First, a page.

In lean times, you need the support of your players and staff. With Mourinho’s trusted lieutenant Rui Faria having left over the summer and having ostracised a number of his playing staff, he is starting to cut a lonely figure. Fans have been brought up time and time again in discussions with the media. Few will forget his prolonged applause in front of the home fans after the defeat to Spurs, and he repeatedly thanks and praises the support his receives from fans. But results alone are not enough these days – fans hark back to the free-flowing football of the Ferguson era, and while supporters are realistic, an attack-minded approach to home games, particularly against lower table opposition surely isn’t too much to ask.
But it’s not just player fallouts that have dominated the column inches. Many clubs successfully employ a director of football to widen the pool of voices feeding into the decision making processes – but not so at Old Trafford. United’s squad was described as heavily imbalanced by Mourinho upon his arrival and bore the remnants of four different managerial regimes. A director of football helps align the clubs transfer activities, and so helps avoid the player merry-go-rounds that can occur with changes in manager.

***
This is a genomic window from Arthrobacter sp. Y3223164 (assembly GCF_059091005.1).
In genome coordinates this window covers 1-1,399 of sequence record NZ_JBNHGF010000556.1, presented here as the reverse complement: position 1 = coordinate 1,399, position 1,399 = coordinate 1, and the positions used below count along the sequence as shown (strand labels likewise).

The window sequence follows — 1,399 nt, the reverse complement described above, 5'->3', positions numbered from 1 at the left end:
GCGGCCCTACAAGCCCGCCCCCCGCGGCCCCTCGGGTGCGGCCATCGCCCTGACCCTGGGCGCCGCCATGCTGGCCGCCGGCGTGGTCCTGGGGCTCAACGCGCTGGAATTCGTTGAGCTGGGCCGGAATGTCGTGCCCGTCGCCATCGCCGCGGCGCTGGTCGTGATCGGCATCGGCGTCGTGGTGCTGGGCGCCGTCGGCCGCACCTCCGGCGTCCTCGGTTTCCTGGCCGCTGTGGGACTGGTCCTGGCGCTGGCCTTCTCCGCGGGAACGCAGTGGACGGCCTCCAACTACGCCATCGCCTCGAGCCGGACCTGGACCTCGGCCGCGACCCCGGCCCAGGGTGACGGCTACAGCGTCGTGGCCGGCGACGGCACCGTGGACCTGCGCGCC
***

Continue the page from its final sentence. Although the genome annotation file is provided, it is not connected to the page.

All this means that Mourinho feeds directly into Ed Woodward, who as a result, becomes another target for his media snipings. Annoyed at a perceived lack of support in the transfer market, Jose’s unsubtle digs ultimately came to nothing as Woodward refused to sanction moves for Jose’s preferred central defensive target, Jerome Boateng. The issue here being the CEO’s preference for younger talent with a sell-on value, whereas Jose demands ready-made first-team personnel. Mourinho could be afforded some sympathy, as he wasn’t being backed, but having already previously invested in two centre-backs, Woodward could be forgiven for feeling Jose had had his chance.